Guru Purnima (Skt. गुरु पूर्णिमा, guru pūrṇimā) is the day of the Guru, celebrated each year during the July full moon, worshipping the Guru. On this day disciples try to be with the Guru, worship the Guru and rejoice the Guru’s presence, which leads one from darkness to light, from ignorance to wisdom, from death to eternal existence.
असतो मा सद्गमय ।
तमसो मा ज्योतिर्गमय ।
मृत्योर्मामृतं गमय ॥
ॐ शान्तिः शान्तिः शान्तिः ॥
asato mā sadgamaya ।
tamaso mā jyotirgamaya ।
mṛtyormā amṛtaṃ gamaya ॥
om śāntiḥ śāntiḥ śāntiḥ ॥
Lead me from non-existence to existence.
Lead me from darkness to light.
Lead me from death to immortality.
Peace, peace, peace.
(bṛhadāraṇyaka upaniṣad 1.3.28)
ध्यानमूलं गुरोर्मूर्तिः पूजामूलं गुरोः पदम् ।
मन्त्रमूलं गुरोर्वाक्यं मुक्तिमूलं गुरोः कृपा ॥
dhyānamūlaṃ gurormūrtiḥ pūjāmūlaṃ guroḥ padam ।
mantramūlaṃ gurorvākyaṃ muktimūlaṃ guroḥ kṛpā ॥
The Essence of Meditation is the Guru’s Image.
The Essence of worship is the Guru’s Feet.
The Essence of Mantra is the Guru’s Words.
The Essence of liberation is the Guru’s Grace.
(śrī guru gītā 86)
Makara Sankranti is a celebration on the 14-15 of January.
Makara (Skt. मकर, makara) is a mythical aquatic animal, a dragon, an attendant of the Mother Goddess Ganga.
Sankranti (Skt. संक्रान्ति, saṁkrānti) means the transition of the Sun from one state to another. Makara Sankranti is the return of the Sun from the dark period to the light one when the Sun starts moving northwards.
This day symbolises the end of ignorance and the beginning of light, so millions of people celebrate it. During this celebration they try to submerge themselves in the waters of holy Ganga in pursuit for light and harmony in their lives. Makara Sankranti is astrologically important as it marks the transition of the Sun from one zodiacal sign to the next one on its celestial path. The practices of Nath yogis are related to the position of the Moon. However, Makara Sankranti is an exception as it is the only Sun-related event and has a fixed date.
For Mai Ram Yoga practitioners, Makara Sankranti is a significant annual event not only because of focusing on the light, but also on Guru Parampara, which shines the light of yoga teaching to people. Makara Sankranti was when Guru Hari Ram, the great siddha of the tradition, went into Mahasamadhi ‒ on the same night with His blessing and power of spiritual energy Guru Mai Ram came to Earth as a successor of the tradition.
Diwali (Skt. दीपावली, dīpāvalī) is a festival of light that is celebrated at the junction of the last months of autumn. The meaning of the festival is glorifying the light, when good wins over evil, light over darkness, and knowledge triumphs over ignorance.
As a victory of good over evil, Diwali festival symbolises spiritual knowledge which dispels ignorance that masks the integral essence of all beings. We are used to celebrating the birth of a physical body, but Diwali is a festival of the rebirth of inner light.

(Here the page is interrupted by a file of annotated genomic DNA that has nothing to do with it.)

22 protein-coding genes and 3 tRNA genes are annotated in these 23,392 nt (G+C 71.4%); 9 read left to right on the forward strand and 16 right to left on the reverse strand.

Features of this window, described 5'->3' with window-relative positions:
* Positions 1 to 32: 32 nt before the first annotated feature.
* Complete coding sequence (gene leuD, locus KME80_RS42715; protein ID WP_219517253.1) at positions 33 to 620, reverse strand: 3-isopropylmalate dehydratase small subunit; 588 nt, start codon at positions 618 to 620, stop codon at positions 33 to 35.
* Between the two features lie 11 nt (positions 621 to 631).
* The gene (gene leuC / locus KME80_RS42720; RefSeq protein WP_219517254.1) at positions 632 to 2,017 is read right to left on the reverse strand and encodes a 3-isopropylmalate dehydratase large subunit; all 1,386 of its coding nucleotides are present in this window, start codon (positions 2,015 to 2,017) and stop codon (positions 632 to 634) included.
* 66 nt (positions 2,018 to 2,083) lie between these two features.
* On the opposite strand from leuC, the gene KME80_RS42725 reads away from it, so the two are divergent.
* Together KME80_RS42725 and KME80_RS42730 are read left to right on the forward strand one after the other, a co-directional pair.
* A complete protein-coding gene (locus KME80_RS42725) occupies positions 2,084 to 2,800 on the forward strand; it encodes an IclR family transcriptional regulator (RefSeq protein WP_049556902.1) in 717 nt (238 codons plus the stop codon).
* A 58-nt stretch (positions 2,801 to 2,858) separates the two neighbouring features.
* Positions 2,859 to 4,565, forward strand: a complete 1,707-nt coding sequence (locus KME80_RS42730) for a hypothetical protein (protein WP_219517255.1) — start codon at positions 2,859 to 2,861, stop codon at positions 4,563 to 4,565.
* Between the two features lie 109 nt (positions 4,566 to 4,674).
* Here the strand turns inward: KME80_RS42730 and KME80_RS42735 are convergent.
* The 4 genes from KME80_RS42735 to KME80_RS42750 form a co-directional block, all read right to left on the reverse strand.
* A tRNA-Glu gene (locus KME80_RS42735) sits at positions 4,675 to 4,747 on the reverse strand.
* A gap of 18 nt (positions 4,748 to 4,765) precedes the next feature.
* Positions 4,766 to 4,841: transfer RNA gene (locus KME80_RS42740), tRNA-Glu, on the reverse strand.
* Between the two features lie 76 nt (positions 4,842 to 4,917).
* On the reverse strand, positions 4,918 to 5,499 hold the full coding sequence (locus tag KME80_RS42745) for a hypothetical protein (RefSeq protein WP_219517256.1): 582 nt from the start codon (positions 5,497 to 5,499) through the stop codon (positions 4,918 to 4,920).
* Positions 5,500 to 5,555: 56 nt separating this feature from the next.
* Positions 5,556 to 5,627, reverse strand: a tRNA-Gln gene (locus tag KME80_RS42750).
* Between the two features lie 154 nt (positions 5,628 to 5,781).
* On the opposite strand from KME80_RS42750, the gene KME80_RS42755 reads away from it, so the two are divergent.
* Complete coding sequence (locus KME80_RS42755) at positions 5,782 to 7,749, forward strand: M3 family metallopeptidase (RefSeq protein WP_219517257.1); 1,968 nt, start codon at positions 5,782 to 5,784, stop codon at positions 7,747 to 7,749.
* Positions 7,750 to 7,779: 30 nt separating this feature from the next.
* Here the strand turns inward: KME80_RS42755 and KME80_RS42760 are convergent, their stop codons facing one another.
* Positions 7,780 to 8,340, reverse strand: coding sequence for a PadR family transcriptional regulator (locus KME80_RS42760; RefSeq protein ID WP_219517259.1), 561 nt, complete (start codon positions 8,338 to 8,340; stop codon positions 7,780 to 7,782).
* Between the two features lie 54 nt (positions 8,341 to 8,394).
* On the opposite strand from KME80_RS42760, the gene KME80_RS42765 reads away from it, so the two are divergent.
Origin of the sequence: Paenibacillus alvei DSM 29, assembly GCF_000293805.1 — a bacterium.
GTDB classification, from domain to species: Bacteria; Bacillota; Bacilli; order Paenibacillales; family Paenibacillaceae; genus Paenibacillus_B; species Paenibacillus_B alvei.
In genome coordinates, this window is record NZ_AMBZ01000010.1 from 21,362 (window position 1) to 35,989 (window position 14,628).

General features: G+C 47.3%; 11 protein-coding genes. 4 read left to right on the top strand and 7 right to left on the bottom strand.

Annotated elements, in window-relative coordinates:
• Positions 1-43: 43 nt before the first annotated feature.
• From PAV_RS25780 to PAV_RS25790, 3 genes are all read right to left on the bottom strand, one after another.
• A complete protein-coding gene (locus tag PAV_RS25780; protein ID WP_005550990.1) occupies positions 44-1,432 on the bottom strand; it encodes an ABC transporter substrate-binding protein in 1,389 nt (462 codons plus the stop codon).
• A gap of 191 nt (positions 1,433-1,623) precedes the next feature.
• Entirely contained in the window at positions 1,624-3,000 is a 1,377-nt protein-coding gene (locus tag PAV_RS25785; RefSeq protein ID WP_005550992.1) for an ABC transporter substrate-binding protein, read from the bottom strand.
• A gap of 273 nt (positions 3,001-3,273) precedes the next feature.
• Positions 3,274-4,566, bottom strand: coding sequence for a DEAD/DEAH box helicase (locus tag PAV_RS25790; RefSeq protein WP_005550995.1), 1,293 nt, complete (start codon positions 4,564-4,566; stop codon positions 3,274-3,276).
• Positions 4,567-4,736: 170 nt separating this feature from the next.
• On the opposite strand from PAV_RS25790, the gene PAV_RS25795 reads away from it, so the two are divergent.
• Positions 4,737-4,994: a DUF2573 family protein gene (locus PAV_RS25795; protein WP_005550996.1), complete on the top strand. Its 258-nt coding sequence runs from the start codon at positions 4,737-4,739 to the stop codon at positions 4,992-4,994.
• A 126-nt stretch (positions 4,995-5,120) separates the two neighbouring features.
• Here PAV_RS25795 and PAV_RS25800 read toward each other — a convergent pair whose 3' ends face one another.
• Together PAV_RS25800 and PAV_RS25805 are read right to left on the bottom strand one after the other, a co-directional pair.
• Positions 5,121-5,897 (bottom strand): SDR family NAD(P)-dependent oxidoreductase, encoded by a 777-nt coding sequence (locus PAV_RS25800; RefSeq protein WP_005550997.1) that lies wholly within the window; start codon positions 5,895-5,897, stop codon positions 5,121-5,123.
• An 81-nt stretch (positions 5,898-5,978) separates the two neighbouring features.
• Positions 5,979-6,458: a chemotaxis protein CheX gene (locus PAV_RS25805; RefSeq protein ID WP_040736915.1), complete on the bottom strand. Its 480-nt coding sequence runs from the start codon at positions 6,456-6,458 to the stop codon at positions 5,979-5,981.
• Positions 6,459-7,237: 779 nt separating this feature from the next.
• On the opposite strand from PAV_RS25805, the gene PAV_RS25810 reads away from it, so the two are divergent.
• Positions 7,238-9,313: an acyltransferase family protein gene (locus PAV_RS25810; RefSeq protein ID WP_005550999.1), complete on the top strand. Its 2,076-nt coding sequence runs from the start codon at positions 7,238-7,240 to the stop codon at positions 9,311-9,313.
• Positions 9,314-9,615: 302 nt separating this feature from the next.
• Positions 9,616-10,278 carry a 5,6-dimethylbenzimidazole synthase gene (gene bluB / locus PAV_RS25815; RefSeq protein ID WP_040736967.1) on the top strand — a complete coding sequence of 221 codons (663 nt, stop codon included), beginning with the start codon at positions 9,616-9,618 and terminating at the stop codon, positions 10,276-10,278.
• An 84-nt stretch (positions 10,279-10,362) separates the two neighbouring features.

Karma yoga (Skt. कर्म योग, karma yoga) is selfless activity.
Mai Ram Yoga ashram is home of the Guru, a sacred place of yogic tradition, through which we can get in touch with our own inner sacred place. Realising the importance of the ashram in our lives, we must do our best to foster our ashram. The selfless practice of karma yoga helps to develop our ability to perform actions without any motives of personal benefit, for the sake of the ashram, without expecting to get any fruit from the activity. This way the practitioner’s selfless activity at the ashram takes on a sacred meaning, his/her actions become like a ritual, which gives a sense of sacrificial act to his/her activity.
Tirtha Yatra – Sadhana with the Guru
Tirtha (Skt. तीर्थ, tīrtha) in Sanskrit means a sacred site, while yatra (Skt. यात्रा, yātrā) means journey. One may go on many travels and pilgrimages to sacred places in life. However, being at a sacred place with the Guru, a person gets in touch with liberating spiritual knowledge. Tirtha is also a word for certain cities, temples, intersections of holy rivers, mountains, rocks, lakes and some other places, where divine power and miracles manifest.
Yoga Nidra is a practice of conscious relaxation based on a method of full physical, mental and emotional relaxation.
The practice helps one to get into the depths of consciousness, reach as well as eliminate complexes, habits, flaws, fears and tensions that block our true nature. Yoga Nidra restores inner balance, relaxes, strengthens memory, opens up creative abilities and forms positive personality changes.
Surya Namaskara (Skt. सूर्य नमस्कार, sūrya namaskāra) is salutation of the Sun and worshipping everything that it represents on the macro and micro cosmic levels.
Chandra Namaskara (Skt. चन्द्र नमस्कार, candra namaskāra) is salutation of the Moon.
OM TAT SAT